Fire, plague and an evocative journey back in to London of the 1660s
Story in a nutshell
An apothecary shop in Fleet Street London
Susannah has led a happy life growing up in the sights sounds and smells of her father’s apothecary shop. Since her mother died, she and her father have been close and so when he announces that he is to remarry, she is nervous. The new wife is determined to see Susannah out of the home and so begins a series of misfortune for the young girl. and while her life unravels, the plague and the great fire of London are sweeping the capital. Can her courage and determination save herself in a a city falling apart? can a man in her life help or hinder? What secrets does he hide?
Place and setting
London during the time of the Great Fire would have been a terrifying place to be and this atmosphere is stunningly evoked in this novel.
What must it have been like to witness such horrific events and to be at the heart of them as fear and the fight to survive took over. The quiet that hovers over the characters as the fire is first noticed is chilling when you read how it all develops from there –
She returned to the window. An explosion at one of the river front warehouses perhaps? A fire would be hard to control if the warehouse held brandy or timber.
The fire soon then spirals out of control and it is both shocking and scary to be there as it happens –
Suddenly the crackling of the fire in the roof above was drowned out by a thunderous groan. Flaming thatch and tiber crashed to the floor and a blas of searing air hurled her backwards.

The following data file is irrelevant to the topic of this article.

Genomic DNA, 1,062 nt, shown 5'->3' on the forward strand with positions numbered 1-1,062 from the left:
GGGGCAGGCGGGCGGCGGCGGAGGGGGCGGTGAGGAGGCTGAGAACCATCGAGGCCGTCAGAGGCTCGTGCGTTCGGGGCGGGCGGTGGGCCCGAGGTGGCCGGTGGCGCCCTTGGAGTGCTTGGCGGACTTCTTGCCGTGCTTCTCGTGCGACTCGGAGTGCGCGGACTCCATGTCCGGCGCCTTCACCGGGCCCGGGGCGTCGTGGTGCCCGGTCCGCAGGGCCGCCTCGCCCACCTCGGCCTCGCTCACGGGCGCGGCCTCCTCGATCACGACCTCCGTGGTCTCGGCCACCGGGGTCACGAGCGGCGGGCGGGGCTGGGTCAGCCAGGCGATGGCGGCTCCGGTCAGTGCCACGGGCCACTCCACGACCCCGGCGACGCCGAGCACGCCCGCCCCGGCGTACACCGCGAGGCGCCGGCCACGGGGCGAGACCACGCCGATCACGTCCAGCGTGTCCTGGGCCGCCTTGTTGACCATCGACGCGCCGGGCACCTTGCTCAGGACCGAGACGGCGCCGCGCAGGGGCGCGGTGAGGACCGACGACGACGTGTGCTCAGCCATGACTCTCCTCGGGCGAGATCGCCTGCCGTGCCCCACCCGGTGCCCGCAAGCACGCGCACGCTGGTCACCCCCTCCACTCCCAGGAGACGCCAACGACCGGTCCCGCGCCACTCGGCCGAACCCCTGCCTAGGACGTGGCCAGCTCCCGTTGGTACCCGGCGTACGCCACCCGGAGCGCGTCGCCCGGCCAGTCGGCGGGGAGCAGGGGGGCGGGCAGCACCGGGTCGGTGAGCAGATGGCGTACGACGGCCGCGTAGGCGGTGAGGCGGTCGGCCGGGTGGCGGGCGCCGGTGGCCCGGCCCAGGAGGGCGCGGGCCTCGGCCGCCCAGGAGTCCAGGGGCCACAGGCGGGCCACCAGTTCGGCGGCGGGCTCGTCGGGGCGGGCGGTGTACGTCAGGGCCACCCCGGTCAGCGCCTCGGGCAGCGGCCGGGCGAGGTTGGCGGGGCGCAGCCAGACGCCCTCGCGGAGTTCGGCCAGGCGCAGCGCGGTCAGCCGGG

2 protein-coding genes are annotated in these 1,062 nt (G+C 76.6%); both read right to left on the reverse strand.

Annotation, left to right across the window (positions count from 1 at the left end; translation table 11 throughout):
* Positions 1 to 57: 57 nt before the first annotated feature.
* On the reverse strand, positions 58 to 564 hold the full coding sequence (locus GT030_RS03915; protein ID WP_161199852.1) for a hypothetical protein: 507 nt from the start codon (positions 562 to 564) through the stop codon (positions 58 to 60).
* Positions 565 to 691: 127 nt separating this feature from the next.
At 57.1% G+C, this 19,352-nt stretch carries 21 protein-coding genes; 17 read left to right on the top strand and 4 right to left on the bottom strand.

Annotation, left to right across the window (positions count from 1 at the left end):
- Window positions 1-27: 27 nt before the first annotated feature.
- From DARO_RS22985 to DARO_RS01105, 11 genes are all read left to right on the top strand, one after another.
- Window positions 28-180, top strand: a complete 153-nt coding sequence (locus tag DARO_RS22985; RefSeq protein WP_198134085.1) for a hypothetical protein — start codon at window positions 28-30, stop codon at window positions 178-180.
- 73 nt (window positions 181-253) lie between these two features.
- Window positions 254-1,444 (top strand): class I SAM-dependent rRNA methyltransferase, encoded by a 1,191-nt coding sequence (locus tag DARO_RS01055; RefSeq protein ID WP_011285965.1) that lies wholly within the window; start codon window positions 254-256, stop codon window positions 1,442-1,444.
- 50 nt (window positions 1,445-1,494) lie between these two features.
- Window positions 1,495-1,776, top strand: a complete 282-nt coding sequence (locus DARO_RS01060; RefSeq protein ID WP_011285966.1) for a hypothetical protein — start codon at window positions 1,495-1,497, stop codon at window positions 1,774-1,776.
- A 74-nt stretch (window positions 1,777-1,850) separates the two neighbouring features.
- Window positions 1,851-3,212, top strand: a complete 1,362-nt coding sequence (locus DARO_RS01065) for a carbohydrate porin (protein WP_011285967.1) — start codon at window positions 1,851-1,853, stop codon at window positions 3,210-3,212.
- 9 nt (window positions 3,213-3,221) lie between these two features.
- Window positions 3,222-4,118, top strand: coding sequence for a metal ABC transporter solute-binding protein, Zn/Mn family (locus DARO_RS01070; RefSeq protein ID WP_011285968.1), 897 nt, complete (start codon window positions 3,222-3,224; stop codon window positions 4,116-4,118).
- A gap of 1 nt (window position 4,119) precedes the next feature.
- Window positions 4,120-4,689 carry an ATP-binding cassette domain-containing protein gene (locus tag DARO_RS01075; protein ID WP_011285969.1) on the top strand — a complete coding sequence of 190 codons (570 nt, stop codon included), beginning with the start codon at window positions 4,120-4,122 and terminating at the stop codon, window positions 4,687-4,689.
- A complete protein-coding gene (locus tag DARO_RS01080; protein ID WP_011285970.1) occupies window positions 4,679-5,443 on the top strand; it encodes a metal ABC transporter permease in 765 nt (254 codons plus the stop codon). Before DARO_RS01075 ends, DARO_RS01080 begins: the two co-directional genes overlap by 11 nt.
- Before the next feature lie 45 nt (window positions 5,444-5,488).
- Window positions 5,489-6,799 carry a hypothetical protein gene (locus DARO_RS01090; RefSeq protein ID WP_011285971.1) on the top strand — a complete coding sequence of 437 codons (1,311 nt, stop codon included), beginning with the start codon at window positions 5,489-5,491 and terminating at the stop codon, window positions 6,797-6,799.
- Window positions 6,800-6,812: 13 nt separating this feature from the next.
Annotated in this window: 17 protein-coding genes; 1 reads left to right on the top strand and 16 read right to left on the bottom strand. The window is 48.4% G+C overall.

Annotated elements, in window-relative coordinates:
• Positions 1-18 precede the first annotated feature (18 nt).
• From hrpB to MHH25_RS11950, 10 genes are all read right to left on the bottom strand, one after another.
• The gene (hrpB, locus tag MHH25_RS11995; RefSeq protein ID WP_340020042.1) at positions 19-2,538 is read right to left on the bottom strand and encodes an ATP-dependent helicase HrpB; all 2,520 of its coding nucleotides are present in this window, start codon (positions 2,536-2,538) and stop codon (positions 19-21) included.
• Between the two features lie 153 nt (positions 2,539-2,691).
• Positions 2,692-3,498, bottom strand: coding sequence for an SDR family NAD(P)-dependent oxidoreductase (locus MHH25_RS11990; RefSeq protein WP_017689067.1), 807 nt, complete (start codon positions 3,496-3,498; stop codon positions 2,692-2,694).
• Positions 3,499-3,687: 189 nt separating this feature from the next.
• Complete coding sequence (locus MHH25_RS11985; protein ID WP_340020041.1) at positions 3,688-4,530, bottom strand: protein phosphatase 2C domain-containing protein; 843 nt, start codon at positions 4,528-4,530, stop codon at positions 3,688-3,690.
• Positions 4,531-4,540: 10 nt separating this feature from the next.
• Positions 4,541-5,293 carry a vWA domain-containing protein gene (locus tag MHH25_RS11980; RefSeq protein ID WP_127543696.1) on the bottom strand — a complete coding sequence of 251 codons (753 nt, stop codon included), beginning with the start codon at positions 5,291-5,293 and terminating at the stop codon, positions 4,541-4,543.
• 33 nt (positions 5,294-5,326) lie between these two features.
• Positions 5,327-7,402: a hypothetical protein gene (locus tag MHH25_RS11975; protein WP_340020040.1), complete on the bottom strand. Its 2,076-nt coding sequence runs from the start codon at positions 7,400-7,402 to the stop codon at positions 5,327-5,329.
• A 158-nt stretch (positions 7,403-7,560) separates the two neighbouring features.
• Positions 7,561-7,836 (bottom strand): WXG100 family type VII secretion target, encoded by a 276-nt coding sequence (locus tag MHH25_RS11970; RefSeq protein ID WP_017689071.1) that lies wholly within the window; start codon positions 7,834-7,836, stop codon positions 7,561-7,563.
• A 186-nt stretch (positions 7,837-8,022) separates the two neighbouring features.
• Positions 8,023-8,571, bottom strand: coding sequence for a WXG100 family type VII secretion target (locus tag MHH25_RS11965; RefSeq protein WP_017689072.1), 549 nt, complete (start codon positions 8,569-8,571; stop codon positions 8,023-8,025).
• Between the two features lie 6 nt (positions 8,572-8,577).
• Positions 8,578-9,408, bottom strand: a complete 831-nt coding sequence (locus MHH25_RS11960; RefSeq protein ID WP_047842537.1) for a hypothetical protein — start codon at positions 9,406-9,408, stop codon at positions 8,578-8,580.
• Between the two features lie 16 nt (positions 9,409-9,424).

The setting is further evoked with the pestilence that is the spread of the plague. Knowing as we do now that it spread quickly and killed so many, this was like being there at the very start of it all –
Living in fear of plague symptoms appearing, she examined herself at frequent intervals for buboes or discoloration on her skin. Ever tickle in her throat, each suspicion of a headache or hint of nausea sent her into a flutter…
As this situation develops too, the transportation of bodies to the plague puts increased the darkness ye shocking reality of what the city and its people went through at this time. Susannah has a very rough time set against all pf the trauma around her as she has escaped one horrific situation only to find herself in another with an unhappy marriage at a time when women were not expected to do anything other than marry. A fascinating portrayal of London at a key point in history through the eyes of a very well developed character indeed.
This was a very interesting and enthralling read and I cant believe I hadn’t come across it earlier. A novel which mixes fact and fiction so well that you feel as if you have experience of working in an apothecary shop by the end of it. You learn the smells, the potions, about the work which goes on there and it is a vivid and evocative read.
Having watched the Great Fire on television recently,this was a timely read for me and this novel really brought out the fear and the general sense of helplessness mixed with hope. Susannah was a great ‘ guide’ since she allowed us to see so much – not just regarding the position of women in society, the devastating effects of the fire and the plague, but the dangers of medicine and childbirth, the difficulty of having to depend financially on a man and the desire to be independent.
I felt I learned a lot about many things in this book although never once did it feel like I was. (Islington used to be considered as the countryside don’t you know!) A great writer who sets such simple and easy prose to create such complex and heartrending scenes is a talent indeed. The work of the Apothecary was a world I had never been into before and I felt surrounded by glass bottles and potions and how sad Susannah felt to leave it all behind.
I’m very glad the story continues in The Painter’s Apprentice – Susannah is a very interesting and captivating character.